I hope not. That’s like the happiest sounding song of all time.

….(*reading “Hey Ya” lyrics on phone*) “You think you got it, oh you think you got it/ But got it just don’t get it when it’s nothing at all.” Oh shit, yeah. I think this song is about separation.

…..you just shattered my entire universe.

I know, right?!

How often are you recording lately?

Pretty much every day.

Aiming to make another EP?

Yeah, I’m working on a project.

Hopefully not a project you’ll hate in 3 years?

Hopefully not at this point. I hope.

That’s so funny. I remember hearing that EP and being like “Kyrie killed this!” and had no idea you hated it.

Thank you for that, I appreciate it. But yeah. everyone is like “why did you get rid of it? I loved it.” And I was like “I can’t sing!” And now I sing

So you developed more of an ear for singing since then?

I went back to studying. I was studying a lot of Khelani, a lot of alto singers at that point, and listening to house songs for stack and how harmonies were added in the background. It was really me just listening to a bunch of people.

So do you feel like you found your sound, or do you think you’re still in the process of finding it?

I think it’s there, but it can always be better. I think my whole career will be finding a new sound. Drake said that’s why he takes so many different sounds. Because he knows that we’ll get bored if he keeps doing the same shit. And he knows he’d get bored, too.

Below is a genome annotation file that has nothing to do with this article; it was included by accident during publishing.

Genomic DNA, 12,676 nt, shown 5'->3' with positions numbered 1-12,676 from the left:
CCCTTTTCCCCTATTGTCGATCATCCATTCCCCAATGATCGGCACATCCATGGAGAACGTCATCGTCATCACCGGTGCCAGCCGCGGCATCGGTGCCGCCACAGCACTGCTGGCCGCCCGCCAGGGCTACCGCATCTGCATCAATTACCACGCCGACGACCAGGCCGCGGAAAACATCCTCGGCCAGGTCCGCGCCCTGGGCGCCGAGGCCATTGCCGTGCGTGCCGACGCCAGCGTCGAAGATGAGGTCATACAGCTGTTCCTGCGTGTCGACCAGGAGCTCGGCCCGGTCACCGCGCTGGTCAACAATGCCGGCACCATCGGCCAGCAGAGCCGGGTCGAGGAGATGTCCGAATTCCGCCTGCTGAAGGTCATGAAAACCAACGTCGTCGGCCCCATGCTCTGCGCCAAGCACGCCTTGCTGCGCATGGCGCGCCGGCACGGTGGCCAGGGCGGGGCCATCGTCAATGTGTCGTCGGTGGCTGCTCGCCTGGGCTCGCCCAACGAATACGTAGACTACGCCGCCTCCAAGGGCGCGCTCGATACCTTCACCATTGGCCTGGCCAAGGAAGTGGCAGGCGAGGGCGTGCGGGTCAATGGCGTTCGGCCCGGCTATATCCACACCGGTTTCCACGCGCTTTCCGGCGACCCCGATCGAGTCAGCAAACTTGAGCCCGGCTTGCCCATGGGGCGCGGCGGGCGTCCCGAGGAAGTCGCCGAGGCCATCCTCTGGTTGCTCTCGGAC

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So what’s the goal right now?

The ultimate goal is to be the best brand I can be. I definitely see myself in a mainstream way. I see myself diving into other arts. It’s not just music. I want to be an entire brand. To the point where when you say my name, you know what that is, and it could mean multiple things. I want to be a complete artist.

That’s one thing I’ve noticed about you since high school. I see you as a musician, but I also see you as a filmmaker, a photographer, etc.

Yeah. In high school I was doing visual arts. Then I came out to LA for film, rapping on the side. But music eventually became the main focus.

If you could tell your high school self anything, what would it be?

I’d tell her to stop being such a tight ass. Really. I felt like I always got in my own way. I felt awkward. And people always said that I talk too much. That got to me. I was like “am I really that annoying to people?” That’s how I took it. So I started to annoy myself, because I couldn’t fix it. And I was just getting embarrassed and flustered all the time, I was eating lunch with the damn teachers. Not ’cause I didn’t have friends, I just felt weird. And I looked at things very rigidly. I was the kid who didn’t get in trouble, I did everything I was told, and that’s a good thing.. but I would have had more fun and learned about myself quicker if I had just let go. So that’s what I’d tell my high school self. I’d tell her to relax and to let go. That’s it. Just let go. Watch, it’s gonna be okay.